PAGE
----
A Complex-Partial Seizure is a true neurologic event with EEG abnormalities.  Synonyms include “Psychomotor” and “Temporal Lobe” seizures / epilepsy.  There’s only a fall with tonic-clonic movements if it generalizes.  It involves “automatisms” such as facial movements, word repetitions, even walking or undressing.  Duration is a matter of minutes, followed by post-ictal confusion, with complete amnesia for the event.  The post-ictal phase can be brief, or last up to 2 hours.

I had a blind AIDS patient with complex-partial seizures, described as episodes of complete amnesia.  At one visit, he commented he’d just had one, en route to the clinic with his health worker.  So I asked the health worker, “What happened?  What did you talk about?”  He replied, “Nothing.  He [patient] was in his own mood, just mumbled, didn’t feel like talking.”   The health worker had actually accompanied a patient in the midst of a seizure, & didn’t realize it!

A Dissociative State is when a person loses awareness due to psychiatric mechanisms that preoccupy them with inescapable thoughts, invariably trauma-related (PTSD).  They “trance-out,” become unresponsive, and have amnesia for the episode.  It usually occurs when the person is alone, thus not distracted.  See the movie Primal Fear with Richard Gere and Edward Norton, [entertaining though not first-rate; R-rated, may offend some devoutly religious].

Transient Global Amnesia (TGA)  —  A newly-recognized (1956) syndrome in which a usually-older person suddenly becomes unable to form new memories, & to recall some old ones.  They know who they are, but are profoundly disoriented as to what is occurring to them.  It lasts less than a day, usually doesn’t recur, & has defied definition as a neurologic, vascular, or psychogenic phenomenon.  TGA is usually so blatant and concerning to anyone in contact with the person, that they’re taken to an emergency room.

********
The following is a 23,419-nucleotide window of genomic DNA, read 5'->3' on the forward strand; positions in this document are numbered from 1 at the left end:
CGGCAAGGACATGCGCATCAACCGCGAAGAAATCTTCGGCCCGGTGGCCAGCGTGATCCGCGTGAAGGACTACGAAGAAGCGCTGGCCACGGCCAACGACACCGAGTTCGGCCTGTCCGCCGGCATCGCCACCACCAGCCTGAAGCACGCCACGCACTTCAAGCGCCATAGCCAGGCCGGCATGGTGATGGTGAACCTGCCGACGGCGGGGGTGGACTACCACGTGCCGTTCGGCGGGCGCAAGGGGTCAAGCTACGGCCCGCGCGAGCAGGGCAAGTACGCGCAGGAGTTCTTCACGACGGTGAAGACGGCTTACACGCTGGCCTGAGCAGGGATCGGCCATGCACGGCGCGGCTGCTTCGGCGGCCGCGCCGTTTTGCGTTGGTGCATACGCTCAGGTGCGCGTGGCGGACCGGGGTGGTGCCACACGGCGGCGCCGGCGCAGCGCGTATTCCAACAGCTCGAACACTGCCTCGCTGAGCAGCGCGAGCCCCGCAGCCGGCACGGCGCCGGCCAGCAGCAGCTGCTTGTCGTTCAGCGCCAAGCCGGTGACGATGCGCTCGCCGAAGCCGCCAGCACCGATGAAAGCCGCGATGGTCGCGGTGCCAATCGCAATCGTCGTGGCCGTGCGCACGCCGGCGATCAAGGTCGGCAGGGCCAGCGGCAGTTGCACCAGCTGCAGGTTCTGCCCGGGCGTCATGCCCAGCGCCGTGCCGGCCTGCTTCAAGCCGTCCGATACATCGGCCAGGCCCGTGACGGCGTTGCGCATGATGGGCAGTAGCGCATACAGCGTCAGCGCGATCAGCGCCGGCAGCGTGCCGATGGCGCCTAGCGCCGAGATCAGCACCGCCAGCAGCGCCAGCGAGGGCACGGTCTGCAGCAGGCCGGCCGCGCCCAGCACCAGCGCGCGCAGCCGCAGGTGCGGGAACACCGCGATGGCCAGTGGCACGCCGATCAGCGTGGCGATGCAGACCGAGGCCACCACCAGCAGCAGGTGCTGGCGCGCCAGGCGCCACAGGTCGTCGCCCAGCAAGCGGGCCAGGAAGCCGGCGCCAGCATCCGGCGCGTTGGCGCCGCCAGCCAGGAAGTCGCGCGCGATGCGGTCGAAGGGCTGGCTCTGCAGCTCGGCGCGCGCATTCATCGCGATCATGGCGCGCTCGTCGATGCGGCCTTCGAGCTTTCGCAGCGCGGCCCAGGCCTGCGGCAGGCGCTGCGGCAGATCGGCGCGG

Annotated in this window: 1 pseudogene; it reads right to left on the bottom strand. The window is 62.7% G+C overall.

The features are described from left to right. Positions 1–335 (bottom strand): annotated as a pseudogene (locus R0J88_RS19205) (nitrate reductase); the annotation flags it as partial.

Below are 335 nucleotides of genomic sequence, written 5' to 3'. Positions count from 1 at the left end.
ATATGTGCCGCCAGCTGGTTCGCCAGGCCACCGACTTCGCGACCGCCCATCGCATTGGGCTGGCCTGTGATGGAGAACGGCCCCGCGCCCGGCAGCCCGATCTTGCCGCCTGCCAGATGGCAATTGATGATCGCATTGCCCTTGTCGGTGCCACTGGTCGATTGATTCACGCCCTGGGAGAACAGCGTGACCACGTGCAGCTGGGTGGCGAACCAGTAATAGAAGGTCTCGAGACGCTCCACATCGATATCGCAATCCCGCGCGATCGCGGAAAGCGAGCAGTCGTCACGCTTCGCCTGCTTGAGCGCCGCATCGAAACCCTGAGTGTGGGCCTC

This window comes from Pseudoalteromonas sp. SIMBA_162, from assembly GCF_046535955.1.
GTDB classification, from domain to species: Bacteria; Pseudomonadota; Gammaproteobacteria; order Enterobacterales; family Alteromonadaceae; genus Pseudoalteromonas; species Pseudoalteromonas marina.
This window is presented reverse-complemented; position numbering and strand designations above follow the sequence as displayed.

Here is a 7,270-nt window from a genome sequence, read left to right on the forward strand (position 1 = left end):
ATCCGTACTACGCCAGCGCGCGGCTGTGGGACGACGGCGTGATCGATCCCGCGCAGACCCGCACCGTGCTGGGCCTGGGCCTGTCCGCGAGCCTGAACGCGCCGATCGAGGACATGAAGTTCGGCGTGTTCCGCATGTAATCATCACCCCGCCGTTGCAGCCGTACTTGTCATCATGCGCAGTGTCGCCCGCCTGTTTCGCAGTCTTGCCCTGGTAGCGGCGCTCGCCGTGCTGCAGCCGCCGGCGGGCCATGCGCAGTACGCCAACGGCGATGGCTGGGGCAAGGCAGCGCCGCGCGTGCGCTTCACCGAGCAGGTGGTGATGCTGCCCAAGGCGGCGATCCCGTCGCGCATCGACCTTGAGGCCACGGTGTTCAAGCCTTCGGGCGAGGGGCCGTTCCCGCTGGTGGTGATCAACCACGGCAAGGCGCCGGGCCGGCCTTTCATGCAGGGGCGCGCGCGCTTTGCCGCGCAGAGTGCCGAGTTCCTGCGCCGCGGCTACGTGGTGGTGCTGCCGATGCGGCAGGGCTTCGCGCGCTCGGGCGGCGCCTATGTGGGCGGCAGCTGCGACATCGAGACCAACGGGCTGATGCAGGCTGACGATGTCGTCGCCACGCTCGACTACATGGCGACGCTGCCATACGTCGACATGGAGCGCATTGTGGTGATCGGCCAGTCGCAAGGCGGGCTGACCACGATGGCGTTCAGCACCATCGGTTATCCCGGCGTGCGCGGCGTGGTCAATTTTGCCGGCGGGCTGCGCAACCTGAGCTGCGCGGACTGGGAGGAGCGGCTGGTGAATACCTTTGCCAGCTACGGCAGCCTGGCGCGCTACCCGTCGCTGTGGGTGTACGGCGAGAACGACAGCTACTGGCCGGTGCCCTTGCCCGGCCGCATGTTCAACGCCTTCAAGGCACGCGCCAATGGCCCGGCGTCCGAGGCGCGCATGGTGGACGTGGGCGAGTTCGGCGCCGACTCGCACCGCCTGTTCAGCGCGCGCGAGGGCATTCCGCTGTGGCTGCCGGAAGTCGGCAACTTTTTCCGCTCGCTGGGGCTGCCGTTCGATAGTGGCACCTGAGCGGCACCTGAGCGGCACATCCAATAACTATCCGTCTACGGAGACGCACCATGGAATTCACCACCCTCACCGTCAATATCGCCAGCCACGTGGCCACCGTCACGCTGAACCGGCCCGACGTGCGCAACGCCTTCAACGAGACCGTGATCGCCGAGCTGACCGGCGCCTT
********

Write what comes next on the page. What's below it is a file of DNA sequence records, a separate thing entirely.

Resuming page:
When a Conversion Reaction involves falling with “LOC,” it’s now called “Psychogenic Non-Epileptic Seizure,” instead of prior less-friendly appellations like “pseudo-seizure” or “hysterical seizure.”  It’s not “faking,” which would be factitious or malingering, in that there’s no conscious control.  Conversion Reactions are entirely involuntary; a mechanism for escaping an unbearable situation.

In my small Appalachia ER, a woman was brought in “comatose,” surrounded by worried family.  Not the first time; we knew her conversion reactions well.  I asked the family [likely triggers] to please step out, and they said, “OK, but don’t stick needles in her.”  Huh?  Apparently the last time this happened, a per diem physician had tried to provoke a pain response [not a good way].  The patient was of course conscious, felt it, told her family after, but the psychogenesis was so strong at the time that she didn’t even react!


Often there are no witnesses.  A patient presents having had an episode of amnesia several days ago.  Maybe they awoke on the floor, maybe not.  But they just don’t remember what happened to them.  This is harder.  Query them very specifically about:

1)      the very last thing they remembered before the episode; and
2)      the first thing they remembered as they came to.
If they awoke on the floor, the differential will be:
  • Syncope
  • Seizure (generalized)
  • TIA (basilar artery)  [rare]
  • Head Trauma (unrecognized)

A patient with sudden LOC from a basilar artery TIA may recall severe vertigo.  Head trauma causing LOC without memory of the blow is possible but highly unlikely.  In terms of psychogenic “collapse,” this wouldn’t occur without people around.

So we’re usually left with Seizure vs. Syncope, & nobody to describe how long it lasted.  The diagnostic approaches are very different.  Syncope is rule-out Cardiac vs. Vasovagal vs. Orthostatic.  Seizure work-up is Neuro.

Obtain clues from the little history you have.  Most important, try to get a sense of time elapsed.  My only suggestion: be a detective!  Question (i.e. interrogate) about the last thing they remembered before, & the first thing afterward.  If the event occurred in a busy public area, it’s unlikely to have lasted more than a few minutes

For example, one of my patients fell in the bathroom.  A family member heard the thud, ran in, & the patient was already awake.  Time here was clearly short.  No tongue bite or incontinence.  Diagnosis — Syncope (probably “micturition syncope,” caused by vasovagal bradycardia from cholinergic stimuli of parasympathetic voiding).

Vasovagal syncope may be caused by:
  • Emotional trigger (fear, pain, disgust, laughter, etc.)
  • Autonomic functions: cough, post-micturition, defecation, swallow (esp. cold liquid)
  • Valsalvas: weight-lifting, horn-playing, etc.